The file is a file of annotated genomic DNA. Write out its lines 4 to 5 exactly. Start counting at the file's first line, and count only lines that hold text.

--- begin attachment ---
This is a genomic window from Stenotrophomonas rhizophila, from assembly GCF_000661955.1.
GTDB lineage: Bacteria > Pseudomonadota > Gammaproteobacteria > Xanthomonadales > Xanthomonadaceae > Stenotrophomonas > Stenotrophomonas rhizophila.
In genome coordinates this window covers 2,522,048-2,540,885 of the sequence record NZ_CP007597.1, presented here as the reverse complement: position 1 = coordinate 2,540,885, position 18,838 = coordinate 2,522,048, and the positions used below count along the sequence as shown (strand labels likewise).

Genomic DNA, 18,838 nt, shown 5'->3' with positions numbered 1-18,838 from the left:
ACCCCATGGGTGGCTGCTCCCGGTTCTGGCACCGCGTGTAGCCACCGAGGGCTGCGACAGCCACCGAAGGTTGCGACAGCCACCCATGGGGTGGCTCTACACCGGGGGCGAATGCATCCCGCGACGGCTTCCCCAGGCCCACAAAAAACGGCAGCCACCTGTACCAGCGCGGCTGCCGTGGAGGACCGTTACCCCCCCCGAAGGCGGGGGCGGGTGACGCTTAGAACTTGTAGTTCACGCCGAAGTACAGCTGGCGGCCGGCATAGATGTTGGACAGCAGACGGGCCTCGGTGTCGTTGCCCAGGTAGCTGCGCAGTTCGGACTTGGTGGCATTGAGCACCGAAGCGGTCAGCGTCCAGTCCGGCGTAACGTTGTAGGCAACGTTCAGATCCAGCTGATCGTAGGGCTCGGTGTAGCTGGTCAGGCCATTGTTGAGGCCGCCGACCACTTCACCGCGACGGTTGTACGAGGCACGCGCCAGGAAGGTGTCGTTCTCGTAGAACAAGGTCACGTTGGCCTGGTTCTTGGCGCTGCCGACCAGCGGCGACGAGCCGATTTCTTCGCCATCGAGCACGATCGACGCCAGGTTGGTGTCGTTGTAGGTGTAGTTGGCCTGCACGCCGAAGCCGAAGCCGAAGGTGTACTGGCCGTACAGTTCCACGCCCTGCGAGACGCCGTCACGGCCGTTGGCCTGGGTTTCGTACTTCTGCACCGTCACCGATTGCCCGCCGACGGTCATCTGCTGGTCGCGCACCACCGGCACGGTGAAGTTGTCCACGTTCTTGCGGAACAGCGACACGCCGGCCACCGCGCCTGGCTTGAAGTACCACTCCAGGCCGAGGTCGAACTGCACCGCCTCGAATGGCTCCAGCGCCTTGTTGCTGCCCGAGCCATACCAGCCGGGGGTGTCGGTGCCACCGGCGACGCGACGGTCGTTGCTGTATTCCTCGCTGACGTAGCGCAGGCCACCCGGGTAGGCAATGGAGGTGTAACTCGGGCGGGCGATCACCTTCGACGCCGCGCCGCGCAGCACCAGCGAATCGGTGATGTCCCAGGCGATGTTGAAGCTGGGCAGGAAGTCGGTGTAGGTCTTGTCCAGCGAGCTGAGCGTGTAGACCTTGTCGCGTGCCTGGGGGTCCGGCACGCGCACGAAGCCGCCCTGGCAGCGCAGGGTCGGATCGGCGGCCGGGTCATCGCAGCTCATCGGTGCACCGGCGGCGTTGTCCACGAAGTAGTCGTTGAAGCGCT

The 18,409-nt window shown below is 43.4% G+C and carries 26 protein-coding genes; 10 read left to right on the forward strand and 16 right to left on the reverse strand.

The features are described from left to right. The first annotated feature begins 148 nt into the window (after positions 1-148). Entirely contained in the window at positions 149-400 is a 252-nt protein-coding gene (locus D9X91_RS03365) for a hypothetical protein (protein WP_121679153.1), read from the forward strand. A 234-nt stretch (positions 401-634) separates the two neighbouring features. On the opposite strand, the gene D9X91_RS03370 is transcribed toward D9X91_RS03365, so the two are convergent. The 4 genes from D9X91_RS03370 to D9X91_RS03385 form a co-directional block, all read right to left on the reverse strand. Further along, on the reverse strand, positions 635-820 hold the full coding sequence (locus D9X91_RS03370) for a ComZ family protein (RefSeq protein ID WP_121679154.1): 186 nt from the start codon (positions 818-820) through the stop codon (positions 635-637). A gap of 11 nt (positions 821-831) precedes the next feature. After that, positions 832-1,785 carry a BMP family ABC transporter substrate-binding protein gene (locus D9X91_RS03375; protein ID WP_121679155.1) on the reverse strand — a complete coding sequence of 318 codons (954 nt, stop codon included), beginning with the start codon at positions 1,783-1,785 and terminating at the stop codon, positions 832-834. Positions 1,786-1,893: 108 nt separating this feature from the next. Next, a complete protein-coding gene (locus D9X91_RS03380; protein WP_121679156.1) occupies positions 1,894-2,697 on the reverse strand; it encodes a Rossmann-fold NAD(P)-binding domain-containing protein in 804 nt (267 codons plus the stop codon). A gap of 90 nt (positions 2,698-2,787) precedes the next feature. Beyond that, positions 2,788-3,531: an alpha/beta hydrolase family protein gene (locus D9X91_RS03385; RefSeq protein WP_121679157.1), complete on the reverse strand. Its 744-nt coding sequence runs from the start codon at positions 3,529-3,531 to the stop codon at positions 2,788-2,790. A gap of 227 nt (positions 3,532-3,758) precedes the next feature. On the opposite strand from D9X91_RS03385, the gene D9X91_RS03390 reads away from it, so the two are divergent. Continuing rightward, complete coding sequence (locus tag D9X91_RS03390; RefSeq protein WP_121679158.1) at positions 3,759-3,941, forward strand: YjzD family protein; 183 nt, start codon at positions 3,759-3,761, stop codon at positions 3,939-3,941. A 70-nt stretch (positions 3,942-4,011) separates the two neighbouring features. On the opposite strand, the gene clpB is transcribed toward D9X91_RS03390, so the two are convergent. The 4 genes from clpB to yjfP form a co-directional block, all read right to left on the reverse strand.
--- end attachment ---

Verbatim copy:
Genomic DNA, 18,838 nt, shown 5'->3' with positions numbered 1-18,838 from the left:
ACCCCATGGGTGGCTGCTCCCGGTTCTGGCACCGCGTGTAGCCACCGAGGGCTGCGACAGCCACCGAAGGTTGCGACAGCCACCCATGGGGTGGCTCTACACCGGGGGCGAATGCATCCCGCGACGGCTTCCCCAGGCCCACAAAAAACGGCAGCCACCTGTACCAGCGCGGCTGCCGTGGAGGACCGTTACCCCCCCCGAAGGCGGGGGCGGGTGACGCTTAGAACTTGTAGTTCACGCCGAAGTACAGCTGGCGGCCGGCATAGATGTTGGACAGCAGACGGGCCTCGGTGTCGTTGCCCAGGTAGCTGCGCAGTTCGGACTTGGTGGCATTGAGCACCGAAGCGGTCAGCGTCCAGTCCGGCGTAACGTTGTAGGCAACGTTCAGATCCAGCTGATCGTAGGGCTCGGTGTAGCTGGTCAGGCCATTGTTGAGGCCGCCGACCACTTCACCGCGACGGTTGTACGAGGCACGCGCCAGGAAGGTGTCGTTCTCGTAGAACAAGGTCACGTTGGCCTGGTTCTTGGCGCTGCCGACCAGCGGCGACGAGCCGATTTCTTCGCCATCGAGCACGATCGACGCCAGGTTGGTGTCGTTGTAGGTGTAGTTGGCCTGCACGCCGAAGCCGAAGCCGAAGGTGTACTGGCCGTACAGTTCCACGCCCTGCGAGACGCCGTCACGGCCGTTGGCCTGGGTTTCGTACTTCTGCACCGTCACCGATTGCCCGCCGACGGTCATCTGCTGGTCGCGCACCACCGGCACGGTGAAGTTGTCCACGTTCTTGCGGAACAGCGACACGCCGGCCACCGCGCCTGGCTTGAAGTACCACTCCAGGCCGAGGTCGAACTGCACCGCCTCGAATGGCTCCAGCGCCTTGTTGCTGCCCGAGCCATACCAGCCGGGGGTGTCGGTGCCACCGGCGACGCGACGGTCGTTGCTGTATTCCTCGCTGACGTAGCGCAGGCCACCCGGGTAGGCAATGGAGGTGTAACTCGGGCGGGCGATCACCTTCGACGCCGCGCCGCGCAGCACCAGCGAATCGGTGATGTCCCAGGCGATGTTGAAGCTGGGCAGGAAGTCGGTGTAGGTCTTGTCCAGCGAGCTGAGCGTGTAGACCTTGTCGCGTGCCTGGGGGTCCGGCACGCGCACGAAGCCGCCCTGGCAGCGCAGGGTCGGATCGGCGGCCGGGTCATCGCAGCTCATCGGTGCACCGGCGGCGTTGTCCACGAAGTAGTCGTTGAAGCGCT